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Like almost everyone else in the space vision business, the enthusiasts who foresee a "railway to space" are adjusting their high-flying dreams to fit down-to-earth realities. "We don't have all the questions, let alone all the answers," Michael Laine, head of the LiftPort Group, told an audience of about 50 people on Saturday during the 2009 Space Elevator Conference on Microsoft's campus in Redmond, Wash.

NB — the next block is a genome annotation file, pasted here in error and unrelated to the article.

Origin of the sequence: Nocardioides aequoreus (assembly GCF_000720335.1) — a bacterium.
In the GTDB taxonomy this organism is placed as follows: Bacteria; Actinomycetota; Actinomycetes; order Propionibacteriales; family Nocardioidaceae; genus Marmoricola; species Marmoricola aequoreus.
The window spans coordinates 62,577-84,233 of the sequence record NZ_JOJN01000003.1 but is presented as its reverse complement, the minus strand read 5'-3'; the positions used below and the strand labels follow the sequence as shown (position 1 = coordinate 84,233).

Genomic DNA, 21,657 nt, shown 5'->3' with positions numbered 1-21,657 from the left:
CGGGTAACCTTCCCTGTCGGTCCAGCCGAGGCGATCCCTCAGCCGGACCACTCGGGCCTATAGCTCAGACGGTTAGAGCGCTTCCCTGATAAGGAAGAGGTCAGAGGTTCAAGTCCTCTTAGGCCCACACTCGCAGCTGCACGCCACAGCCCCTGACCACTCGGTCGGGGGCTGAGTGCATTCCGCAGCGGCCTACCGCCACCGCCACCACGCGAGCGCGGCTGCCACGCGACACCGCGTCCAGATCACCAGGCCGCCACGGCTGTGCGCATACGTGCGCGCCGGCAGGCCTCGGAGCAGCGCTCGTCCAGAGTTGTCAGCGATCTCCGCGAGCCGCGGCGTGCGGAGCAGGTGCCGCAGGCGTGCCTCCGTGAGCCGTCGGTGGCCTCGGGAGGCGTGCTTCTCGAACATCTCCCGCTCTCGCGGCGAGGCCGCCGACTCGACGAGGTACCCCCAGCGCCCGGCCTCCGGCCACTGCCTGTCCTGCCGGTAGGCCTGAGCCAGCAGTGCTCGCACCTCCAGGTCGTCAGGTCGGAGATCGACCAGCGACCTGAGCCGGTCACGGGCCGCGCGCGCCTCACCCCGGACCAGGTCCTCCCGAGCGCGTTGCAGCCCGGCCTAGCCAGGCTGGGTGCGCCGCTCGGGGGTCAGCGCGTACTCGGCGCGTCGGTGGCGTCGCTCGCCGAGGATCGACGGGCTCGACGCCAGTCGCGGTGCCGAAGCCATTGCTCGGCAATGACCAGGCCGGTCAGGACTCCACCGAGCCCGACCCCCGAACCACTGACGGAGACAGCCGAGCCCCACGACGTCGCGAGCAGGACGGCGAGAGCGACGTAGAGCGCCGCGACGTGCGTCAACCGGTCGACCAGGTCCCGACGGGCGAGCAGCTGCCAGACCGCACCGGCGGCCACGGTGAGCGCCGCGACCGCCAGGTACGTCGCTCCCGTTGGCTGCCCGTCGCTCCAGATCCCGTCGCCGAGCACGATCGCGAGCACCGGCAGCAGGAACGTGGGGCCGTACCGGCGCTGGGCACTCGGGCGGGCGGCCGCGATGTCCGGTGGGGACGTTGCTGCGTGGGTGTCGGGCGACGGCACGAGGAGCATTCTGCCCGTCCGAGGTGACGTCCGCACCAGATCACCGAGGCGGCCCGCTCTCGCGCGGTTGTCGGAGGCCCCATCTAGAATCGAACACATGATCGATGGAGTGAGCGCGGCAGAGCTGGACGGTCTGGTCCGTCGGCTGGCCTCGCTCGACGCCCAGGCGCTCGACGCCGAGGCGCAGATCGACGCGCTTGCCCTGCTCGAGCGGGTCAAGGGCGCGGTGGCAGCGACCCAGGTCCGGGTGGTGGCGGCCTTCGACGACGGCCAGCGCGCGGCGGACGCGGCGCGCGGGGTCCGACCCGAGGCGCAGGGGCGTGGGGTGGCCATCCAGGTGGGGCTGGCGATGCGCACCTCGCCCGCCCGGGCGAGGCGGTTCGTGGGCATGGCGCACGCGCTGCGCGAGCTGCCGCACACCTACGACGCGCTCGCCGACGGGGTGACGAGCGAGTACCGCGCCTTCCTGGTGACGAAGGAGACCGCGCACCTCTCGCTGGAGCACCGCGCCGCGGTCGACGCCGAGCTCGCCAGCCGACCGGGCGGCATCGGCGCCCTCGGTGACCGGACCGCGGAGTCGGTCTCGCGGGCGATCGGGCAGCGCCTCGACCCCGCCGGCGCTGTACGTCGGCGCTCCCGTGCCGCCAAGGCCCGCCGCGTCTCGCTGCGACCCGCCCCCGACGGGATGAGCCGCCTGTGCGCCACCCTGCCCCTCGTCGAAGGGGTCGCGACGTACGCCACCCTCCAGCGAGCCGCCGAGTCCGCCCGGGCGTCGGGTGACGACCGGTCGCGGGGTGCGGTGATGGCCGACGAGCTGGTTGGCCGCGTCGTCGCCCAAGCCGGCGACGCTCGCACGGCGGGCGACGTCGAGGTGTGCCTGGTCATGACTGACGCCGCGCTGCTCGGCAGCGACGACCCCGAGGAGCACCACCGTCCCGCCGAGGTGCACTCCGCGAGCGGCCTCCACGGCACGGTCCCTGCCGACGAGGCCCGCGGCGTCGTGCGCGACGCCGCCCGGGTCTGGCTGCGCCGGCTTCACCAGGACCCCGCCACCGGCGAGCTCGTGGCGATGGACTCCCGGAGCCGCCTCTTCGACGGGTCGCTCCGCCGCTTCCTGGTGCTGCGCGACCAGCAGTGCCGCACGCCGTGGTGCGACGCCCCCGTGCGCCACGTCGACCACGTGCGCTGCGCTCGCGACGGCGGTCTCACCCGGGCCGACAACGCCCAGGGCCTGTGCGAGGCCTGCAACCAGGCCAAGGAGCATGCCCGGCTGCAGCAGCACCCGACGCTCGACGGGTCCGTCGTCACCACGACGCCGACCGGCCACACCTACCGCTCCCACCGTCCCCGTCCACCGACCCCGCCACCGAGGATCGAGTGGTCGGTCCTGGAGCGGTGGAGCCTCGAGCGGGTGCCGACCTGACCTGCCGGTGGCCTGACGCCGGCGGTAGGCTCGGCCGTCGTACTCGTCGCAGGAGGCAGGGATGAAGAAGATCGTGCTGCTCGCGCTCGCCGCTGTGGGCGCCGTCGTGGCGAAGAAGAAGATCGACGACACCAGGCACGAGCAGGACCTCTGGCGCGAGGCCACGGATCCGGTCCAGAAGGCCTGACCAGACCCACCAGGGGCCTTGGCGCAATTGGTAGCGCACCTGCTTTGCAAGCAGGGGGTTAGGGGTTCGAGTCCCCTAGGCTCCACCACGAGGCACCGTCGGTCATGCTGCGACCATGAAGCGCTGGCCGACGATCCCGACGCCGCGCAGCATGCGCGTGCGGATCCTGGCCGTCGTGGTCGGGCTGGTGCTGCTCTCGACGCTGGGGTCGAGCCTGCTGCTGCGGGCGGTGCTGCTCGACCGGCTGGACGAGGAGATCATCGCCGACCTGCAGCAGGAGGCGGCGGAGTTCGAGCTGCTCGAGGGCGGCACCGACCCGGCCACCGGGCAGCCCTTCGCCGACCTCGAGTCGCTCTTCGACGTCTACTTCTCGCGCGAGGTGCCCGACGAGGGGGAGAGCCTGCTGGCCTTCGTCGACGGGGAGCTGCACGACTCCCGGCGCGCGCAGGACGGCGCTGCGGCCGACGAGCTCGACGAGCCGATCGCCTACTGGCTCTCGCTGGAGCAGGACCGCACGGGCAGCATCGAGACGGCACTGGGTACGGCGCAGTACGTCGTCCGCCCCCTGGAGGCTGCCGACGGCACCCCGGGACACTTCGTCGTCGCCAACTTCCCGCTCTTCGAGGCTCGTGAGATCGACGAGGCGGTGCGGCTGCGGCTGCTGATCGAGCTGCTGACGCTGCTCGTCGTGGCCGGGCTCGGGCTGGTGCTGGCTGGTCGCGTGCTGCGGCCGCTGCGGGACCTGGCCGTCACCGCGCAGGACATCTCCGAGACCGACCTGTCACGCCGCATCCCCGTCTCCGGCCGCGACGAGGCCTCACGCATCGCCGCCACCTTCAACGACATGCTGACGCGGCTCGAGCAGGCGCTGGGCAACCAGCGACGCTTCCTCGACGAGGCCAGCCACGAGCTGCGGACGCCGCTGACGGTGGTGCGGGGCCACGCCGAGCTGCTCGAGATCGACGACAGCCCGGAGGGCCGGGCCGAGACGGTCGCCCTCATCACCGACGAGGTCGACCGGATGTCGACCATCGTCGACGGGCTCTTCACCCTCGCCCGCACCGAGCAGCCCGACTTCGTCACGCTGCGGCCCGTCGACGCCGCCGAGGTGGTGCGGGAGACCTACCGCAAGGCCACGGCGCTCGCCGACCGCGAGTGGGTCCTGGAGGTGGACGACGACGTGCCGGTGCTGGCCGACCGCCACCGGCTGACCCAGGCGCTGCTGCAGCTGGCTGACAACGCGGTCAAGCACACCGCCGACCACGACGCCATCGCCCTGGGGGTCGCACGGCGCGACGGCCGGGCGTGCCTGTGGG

Still a laughable idea? The space elevator concept is one of the highest-flying ideas out there: Imagine a super-strong tether swinging out, say, 100,000 miles from Earth's surface, with laser-powered robots shuttling up and down from a ground- or sea-based station to an orbital platform. If such a thing could be built, the idea's proponents say the system could cut the cost of putting cargo into space from $10,000 to $100 per pound. The idea is at least a century old - and was most famously popularized by science-fiction guru Arthur C. Clarke, who once said the space elevator would succeed "50 years after everyone has stopped laughing."